The biggest losers are international audiences expecting impartial or authoritative coverage of one of the world’s most consequential nations. 

The less familiar participants are to the country and region, the more likely they are to internalize and recite the “good stories” their hosts tell about themselves.

Iara Vidal, who identifies herself as a Chinese affairs columnist for Brazil’s Revista Forum, a magazine that seeks “different worldviews” beyond mainstream media, provides a glimpse of what the geopolitical benefits that can accrue from media exchanges like those supported by the CIPCC.

Prior to joining the training program in 2022, Vidal was a fashion journalist with no experience of China. On the sidelines of the CCP’s 20th National Congress that year, she wrote about how she had lectured a journalist from Taiwan, telling the reporter that “Taiwan is China.” She claimed to have explained that “China is not going to invade a territory that has always been theirs, and I have never seen this country behave in a warlike way.”

A story on the Two Sessions for Federalna by Ibranovic, the reporter from Bosnia and Herzegovina, seems to show her attempting her own reporting. But there are telling knowledge gaps. In reporting on China’s economic goals announced at the conference, she misses out crucial context — not least the current headwinds facing China’s economy, and the fact that last year’s 5.2 percent growth rate was the lowest in decades. Much of her report reads like a grocery list of stated Chinese aims and agendas, without deeper analysis or questioning, though she does manage to bring in remarks from foreign politicians — such as European Commission President Ursula Von Der Leyen’s statement on March 7 about the emergence of a “rising and disturbing league of dictators.” Regarding China’s increasingly aggressive position on Taiwan, Ibranovic seems to wave this off as merely a matter of China “preserving what they consider their own.”

The shallowness of these reports is a feature rather than a bug of the CIPCC training program. Journalists who arrive in Beijing as paid guests of China, with itineraries managed and information dished out by the foreign ministry, are far more likely to enter and leave the country with a sense of gratitude — as the “envoys of friendly exchanges” Hua Chunying spoke about.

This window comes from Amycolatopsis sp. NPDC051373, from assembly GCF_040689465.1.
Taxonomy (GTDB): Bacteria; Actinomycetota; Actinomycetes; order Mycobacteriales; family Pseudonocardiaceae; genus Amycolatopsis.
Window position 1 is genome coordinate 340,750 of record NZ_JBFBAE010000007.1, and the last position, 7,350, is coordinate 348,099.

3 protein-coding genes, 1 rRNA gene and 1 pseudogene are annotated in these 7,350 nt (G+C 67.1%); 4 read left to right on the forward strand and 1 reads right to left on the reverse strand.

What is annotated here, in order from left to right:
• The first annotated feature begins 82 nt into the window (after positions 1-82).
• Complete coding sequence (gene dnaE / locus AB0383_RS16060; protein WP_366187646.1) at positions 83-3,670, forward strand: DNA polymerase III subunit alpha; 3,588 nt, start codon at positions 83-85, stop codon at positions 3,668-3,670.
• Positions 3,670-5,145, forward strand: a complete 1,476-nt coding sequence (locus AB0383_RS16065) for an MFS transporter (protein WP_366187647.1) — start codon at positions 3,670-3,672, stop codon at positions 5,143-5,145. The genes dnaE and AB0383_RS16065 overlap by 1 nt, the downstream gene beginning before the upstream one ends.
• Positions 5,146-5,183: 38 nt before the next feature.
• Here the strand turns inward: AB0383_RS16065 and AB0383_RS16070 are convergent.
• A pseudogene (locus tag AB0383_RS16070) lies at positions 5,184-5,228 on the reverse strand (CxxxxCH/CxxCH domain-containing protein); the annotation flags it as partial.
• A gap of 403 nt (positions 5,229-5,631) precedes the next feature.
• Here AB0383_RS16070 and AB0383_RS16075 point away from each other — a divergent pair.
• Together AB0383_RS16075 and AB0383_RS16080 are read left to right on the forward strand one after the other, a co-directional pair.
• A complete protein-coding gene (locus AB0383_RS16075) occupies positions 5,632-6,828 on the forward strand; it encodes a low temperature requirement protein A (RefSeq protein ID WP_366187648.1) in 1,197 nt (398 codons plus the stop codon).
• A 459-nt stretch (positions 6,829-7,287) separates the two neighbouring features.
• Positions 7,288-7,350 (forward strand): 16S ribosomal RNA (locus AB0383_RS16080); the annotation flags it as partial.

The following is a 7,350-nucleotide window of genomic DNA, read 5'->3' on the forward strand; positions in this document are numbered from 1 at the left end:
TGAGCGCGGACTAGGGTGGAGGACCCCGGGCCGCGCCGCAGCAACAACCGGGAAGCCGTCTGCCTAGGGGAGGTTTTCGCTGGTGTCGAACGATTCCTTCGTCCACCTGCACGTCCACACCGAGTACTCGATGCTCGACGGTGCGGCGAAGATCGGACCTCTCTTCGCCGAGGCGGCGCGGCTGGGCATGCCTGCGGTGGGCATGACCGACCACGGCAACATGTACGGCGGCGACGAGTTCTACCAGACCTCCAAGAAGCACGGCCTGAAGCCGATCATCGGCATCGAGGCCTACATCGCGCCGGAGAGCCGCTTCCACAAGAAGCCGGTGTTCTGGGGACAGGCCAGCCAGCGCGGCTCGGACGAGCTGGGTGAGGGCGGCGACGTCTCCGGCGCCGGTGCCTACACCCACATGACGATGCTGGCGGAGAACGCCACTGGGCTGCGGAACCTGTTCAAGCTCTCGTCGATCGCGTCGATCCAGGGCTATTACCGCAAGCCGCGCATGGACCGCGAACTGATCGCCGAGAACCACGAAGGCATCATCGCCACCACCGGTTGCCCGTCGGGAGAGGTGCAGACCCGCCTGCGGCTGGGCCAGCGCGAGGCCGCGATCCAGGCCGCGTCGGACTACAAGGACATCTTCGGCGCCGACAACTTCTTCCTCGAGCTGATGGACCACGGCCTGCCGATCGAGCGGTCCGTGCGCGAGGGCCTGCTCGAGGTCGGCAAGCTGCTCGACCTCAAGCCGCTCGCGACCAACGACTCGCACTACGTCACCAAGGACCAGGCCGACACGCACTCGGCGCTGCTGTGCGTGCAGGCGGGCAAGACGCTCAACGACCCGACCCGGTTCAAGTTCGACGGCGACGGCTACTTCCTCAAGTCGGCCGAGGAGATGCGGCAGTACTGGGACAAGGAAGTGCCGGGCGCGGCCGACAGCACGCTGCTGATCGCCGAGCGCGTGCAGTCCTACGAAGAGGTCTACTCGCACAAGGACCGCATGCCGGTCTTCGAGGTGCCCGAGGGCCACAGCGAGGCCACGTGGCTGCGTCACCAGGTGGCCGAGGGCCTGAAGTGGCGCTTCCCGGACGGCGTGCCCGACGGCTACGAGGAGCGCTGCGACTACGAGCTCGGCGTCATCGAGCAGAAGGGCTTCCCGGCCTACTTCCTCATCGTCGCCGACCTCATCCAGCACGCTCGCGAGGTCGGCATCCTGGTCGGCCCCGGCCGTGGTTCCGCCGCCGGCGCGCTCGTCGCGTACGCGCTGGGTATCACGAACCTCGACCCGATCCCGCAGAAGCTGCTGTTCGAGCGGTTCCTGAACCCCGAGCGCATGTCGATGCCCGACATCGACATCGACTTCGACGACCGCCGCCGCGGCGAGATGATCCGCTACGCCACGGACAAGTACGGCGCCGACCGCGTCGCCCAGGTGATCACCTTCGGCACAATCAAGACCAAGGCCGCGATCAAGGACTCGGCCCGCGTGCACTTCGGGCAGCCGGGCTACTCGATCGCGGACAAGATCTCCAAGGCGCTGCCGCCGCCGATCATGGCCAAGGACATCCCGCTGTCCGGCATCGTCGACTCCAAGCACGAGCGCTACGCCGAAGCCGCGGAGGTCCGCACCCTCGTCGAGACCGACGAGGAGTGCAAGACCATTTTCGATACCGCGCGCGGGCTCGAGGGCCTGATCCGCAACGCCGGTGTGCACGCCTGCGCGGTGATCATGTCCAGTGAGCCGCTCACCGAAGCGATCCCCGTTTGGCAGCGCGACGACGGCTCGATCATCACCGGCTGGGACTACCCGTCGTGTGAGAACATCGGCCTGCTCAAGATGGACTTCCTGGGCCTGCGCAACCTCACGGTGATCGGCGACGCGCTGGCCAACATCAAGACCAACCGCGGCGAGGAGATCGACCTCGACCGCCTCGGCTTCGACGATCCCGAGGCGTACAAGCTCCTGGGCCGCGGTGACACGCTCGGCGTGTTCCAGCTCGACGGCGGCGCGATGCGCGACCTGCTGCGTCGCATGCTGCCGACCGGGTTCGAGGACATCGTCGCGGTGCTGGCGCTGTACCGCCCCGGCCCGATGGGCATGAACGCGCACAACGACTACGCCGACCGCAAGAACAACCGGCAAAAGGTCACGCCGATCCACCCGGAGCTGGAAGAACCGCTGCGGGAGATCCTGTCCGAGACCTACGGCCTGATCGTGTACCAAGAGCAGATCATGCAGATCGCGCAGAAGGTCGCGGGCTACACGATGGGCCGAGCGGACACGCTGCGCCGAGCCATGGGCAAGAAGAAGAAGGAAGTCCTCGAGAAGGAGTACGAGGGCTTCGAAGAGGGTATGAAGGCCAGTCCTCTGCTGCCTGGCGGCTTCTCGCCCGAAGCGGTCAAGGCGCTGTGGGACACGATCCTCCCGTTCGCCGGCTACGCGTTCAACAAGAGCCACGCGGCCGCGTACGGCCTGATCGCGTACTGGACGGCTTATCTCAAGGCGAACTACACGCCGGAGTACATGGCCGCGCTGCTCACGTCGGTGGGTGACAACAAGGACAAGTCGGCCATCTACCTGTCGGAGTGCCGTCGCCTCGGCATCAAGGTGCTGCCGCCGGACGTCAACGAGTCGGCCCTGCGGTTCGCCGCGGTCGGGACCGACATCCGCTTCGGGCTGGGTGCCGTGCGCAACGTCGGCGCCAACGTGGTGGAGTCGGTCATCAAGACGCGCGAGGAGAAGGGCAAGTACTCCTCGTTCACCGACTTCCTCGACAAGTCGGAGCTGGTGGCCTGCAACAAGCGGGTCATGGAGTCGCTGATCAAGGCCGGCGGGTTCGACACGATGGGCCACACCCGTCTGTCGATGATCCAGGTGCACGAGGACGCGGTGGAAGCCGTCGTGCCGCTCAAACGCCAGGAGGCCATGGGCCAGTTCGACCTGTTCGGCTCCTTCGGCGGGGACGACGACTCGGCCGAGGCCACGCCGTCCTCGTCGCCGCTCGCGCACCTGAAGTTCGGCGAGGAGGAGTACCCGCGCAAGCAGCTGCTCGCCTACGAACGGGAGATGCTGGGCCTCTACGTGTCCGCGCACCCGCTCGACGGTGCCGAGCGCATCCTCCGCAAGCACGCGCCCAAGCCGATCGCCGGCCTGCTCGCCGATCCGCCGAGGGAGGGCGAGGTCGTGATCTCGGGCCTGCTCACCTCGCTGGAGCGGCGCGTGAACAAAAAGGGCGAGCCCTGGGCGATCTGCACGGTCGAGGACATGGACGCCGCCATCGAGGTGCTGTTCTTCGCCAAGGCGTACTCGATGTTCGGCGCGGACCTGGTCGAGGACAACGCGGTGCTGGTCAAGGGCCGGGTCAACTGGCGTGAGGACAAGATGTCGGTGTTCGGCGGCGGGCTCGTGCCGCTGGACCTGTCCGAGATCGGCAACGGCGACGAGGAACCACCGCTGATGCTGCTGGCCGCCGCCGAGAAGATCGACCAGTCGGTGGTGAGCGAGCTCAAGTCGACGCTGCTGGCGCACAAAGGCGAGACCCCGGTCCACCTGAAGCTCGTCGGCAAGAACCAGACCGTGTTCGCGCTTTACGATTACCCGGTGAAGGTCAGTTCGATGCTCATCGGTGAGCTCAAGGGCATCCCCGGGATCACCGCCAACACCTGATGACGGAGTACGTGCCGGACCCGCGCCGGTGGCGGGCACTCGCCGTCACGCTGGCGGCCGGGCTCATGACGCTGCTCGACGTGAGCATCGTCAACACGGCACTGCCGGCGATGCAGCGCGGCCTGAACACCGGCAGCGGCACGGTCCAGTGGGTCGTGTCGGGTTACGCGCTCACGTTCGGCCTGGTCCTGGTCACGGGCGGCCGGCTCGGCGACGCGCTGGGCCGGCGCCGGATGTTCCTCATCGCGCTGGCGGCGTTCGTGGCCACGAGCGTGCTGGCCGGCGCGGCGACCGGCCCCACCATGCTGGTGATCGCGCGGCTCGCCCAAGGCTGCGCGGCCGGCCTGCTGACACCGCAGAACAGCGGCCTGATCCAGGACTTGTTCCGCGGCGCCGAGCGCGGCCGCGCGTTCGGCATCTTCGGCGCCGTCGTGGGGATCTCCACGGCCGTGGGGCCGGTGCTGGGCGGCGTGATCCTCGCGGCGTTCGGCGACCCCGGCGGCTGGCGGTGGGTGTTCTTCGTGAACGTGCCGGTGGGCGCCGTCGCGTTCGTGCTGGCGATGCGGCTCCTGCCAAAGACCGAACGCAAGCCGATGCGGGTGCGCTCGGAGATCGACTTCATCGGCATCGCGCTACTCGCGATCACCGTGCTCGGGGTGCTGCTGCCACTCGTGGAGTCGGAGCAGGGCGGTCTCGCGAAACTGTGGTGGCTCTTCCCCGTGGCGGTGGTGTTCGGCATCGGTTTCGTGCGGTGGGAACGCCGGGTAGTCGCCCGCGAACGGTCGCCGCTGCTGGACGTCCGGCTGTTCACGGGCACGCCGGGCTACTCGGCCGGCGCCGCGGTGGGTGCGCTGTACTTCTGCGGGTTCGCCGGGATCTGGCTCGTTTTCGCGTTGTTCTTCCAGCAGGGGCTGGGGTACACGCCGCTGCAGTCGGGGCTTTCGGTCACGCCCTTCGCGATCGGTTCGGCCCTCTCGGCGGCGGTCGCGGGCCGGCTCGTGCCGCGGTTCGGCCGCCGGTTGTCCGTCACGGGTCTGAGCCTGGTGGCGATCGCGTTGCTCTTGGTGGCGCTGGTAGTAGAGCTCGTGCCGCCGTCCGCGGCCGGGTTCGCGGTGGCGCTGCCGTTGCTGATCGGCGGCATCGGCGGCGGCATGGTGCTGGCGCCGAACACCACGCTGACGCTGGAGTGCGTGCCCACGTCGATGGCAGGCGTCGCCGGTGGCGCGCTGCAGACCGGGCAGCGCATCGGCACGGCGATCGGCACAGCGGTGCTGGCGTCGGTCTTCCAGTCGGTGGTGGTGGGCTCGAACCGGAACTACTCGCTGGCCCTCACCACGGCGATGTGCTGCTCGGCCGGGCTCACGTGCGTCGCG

CCTV reports on Al-Obaidi’s interaction with Wang Yi, which the reporter said made his life “now seem well worth it!”

Old Friends, and New

When China talks about its hopes for the work of foreign journalists, the word “friendship” is always close by. Friendliness was on display as Foreign Minister Wang Yi (王毅) fielded a softball question during his press conference at the Two Sessions from Ameen Muneer Mohammed Al-Obaidi of China-Arab TV, a Dubai-based media company listed in Hong Kong and owned by Chinese businessman Zhang Lijun. 

In fluent Mandarin, Al-Obaidi tossed out the catchphrase China’s leadership has used since 2013 to focus its aim for a more positive global image through effective foreign propaganda: “What role can foreign reporters play in telling China’s story well?” 

The foreign minister smiled, and with feigned spontaneity noted that he had seen Al-Obaidi performing a freestyle street dance called kemusan in short videos posted online. Then, reading his prepared script, Wang began: “The China story is a great story, and this is first and foremost the story of the Chinese Communist Party.”

Wang said that journalists should tell the world about China’s achievements and its vitality, and about how it was a responsible power bringing peace and mutual benefit to the world. “We invite more foreign friends to come together to tell the story of an energetic and bustling China, and of China working hand-in-hand with other countries to build a community of shared future for mankind,” he said. 

Come journalists and tell the China story. But don’t lose the plot.

Alex Colville